Pandemic shortages: people, skills and education
The shiniest, most impressive new technologies typically rely on the past development of other technologies to bring them to life. Take your smartphone, for example, and its reliance on touchscreen technology, location services, and internet connectivity. By breaking fundamental technologies and categorising them, the Government can target its support to the building blocks of the next big breakthrough technology. And that’s precisely what the Government has done with the latest Innovation Strategy and its seven technology families. Could we see a similar shift in retrospective funding, like R&D tax credits, with sector-specific benefit rates? Regardless, these technology families all have much promise and act as a stake in the ground for UK PLC.
However, this new Innovation Strategy cannot work without the right people and skills. The UK is currently facing a significant labour shortage. We hit a record one million job vacancies earlier this month. The pandemic and Brexit have caused many people to leave the UK, and they aren’t returning.
But it’s not the immediate labour shortage that’s the biggest threat to innovation. The pandemic has caused a significant issue for educators, and such an interrupted period of education will undoubtedly manifest itself in a skills gap in future years. As we can no longer import skills as we used to, we need homegrown talent. Ultimately, it is people who innovate and do R&D. University education alone won’t solve the problem. We need to think vocationally: re-skilling, up-skilling and new-skilling.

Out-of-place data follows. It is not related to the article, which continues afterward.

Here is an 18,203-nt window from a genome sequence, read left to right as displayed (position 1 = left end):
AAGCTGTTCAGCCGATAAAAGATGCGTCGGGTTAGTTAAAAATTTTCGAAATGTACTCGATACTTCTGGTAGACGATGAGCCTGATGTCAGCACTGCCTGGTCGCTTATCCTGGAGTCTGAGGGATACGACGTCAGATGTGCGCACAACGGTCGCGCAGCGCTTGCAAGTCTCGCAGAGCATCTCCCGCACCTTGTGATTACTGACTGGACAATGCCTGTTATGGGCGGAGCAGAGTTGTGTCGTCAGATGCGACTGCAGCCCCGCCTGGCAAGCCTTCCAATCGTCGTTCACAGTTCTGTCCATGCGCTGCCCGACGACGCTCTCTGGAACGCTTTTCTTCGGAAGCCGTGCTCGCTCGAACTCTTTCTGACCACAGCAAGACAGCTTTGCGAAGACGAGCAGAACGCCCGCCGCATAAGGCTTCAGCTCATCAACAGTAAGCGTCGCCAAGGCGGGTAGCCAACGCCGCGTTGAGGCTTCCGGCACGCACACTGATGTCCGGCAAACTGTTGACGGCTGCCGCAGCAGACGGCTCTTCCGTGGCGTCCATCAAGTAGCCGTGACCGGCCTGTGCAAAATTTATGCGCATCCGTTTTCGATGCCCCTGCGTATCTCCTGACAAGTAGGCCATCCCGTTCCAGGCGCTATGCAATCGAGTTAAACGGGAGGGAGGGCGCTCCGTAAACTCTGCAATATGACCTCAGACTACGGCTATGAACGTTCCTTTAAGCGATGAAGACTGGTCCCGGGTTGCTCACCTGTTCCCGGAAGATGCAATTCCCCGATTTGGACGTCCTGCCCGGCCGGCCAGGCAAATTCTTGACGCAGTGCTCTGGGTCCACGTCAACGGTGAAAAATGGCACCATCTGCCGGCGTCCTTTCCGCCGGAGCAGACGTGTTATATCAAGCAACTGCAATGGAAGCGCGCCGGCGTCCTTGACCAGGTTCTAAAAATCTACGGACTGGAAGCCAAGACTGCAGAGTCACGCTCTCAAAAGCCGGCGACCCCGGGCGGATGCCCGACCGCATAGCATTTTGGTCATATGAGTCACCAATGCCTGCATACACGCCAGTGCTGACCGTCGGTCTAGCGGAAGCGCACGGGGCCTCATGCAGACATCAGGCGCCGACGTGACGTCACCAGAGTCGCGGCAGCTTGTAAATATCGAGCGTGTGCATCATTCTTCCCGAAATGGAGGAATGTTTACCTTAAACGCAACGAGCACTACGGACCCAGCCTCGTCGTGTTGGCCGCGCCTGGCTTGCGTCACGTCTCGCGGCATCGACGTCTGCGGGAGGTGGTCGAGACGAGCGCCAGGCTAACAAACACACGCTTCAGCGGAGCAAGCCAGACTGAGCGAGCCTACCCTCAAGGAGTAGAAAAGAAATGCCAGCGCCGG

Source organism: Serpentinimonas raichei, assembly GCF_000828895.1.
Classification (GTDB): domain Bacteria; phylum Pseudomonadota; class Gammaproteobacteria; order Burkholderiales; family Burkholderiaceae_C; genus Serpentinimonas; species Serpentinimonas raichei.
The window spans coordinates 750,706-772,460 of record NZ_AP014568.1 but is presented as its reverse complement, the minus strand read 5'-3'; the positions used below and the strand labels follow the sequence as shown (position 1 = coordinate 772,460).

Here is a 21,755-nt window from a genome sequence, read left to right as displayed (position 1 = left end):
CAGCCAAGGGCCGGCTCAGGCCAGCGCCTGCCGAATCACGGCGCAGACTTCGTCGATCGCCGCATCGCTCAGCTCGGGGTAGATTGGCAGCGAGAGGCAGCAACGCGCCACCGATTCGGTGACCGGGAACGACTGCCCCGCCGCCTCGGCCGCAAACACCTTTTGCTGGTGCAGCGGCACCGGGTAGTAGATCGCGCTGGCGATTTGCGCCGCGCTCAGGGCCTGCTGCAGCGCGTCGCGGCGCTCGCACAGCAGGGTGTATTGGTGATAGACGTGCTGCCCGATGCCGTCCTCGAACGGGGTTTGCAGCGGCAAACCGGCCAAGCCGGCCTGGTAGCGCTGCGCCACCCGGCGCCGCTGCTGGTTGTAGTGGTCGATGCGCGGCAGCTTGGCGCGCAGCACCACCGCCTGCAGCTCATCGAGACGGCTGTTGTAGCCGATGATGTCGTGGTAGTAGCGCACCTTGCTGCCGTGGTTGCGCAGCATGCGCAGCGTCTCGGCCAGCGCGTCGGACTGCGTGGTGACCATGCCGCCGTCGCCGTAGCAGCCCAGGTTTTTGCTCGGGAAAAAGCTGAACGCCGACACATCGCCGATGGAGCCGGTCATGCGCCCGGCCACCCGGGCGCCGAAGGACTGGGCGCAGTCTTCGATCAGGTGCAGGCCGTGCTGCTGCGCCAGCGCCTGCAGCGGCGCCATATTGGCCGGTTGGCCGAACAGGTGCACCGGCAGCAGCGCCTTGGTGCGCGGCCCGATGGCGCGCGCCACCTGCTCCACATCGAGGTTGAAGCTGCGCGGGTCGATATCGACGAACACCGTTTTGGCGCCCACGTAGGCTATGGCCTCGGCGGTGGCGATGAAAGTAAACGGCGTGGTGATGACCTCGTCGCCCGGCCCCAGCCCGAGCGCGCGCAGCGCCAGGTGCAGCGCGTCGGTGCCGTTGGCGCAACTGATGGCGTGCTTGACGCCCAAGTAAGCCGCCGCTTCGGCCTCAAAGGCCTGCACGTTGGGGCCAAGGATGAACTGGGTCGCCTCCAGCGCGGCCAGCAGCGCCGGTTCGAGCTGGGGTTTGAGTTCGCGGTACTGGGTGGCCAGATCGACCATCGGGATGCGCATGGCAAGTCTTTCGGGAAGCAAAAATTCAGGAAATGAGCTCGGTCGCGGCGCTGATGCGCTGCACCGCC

Innovation has also been impacted by the lack of spontaneous interactions, like bumping into your colleague at the water cooler or sharing ideas over a coffee. We’ve recently moved to a brand-new office, and one thing that has struck me is the wealth of fresh ideas and a strong desire to share them with colleagues we haven’t seen in (literally) years.
Fast fashion needs to slowdown, tech innovation needs to speed up
Like most people, working from home during the pandemic had me much accustomed to casualwear. As we transition back to office life, I also have to think about new clothes. After a call from my tailor, who has himself shifted from tailored suits to tailored casualwear, I’m reminded of the fashion industry’s struggles over the last 18 months. Fast fashion and its questionable environmental and labour practices are high on the agenda. The supply chain shocks we are currently experiencing should make us wonder whether we should be looking closer to home and produce internally? Homegrown suppliers undoubtedly allow for a shorter lead time. If we couple that with the rise of fashion technology and recycling practices, we can solve part of the problem.
Speaking of shortages once again, the automotive sector continues to be hit by microchip shortages: one reason being scalpers and crypto-currency miners buying vast amounts to feed their own need for computing power. As car manufacturers temporarily closed their doors during the pandemic, microchip producers diverted their chips from vehicles to the electronics market. These chips are vital for the automotive industry, and manufacturing has struggled to recover to its pre-covid days.
New cars’ reliance on modern chip technology brings me neatly back to my first point. The shiniest new technology is often based on collective developments of a whole host of other technologies. We need investment in the various technology families. We need the skills to support them and, of course, enough people to learn the skills. The innovation strategy is an encouraging start, and only time will tell if it’s enough.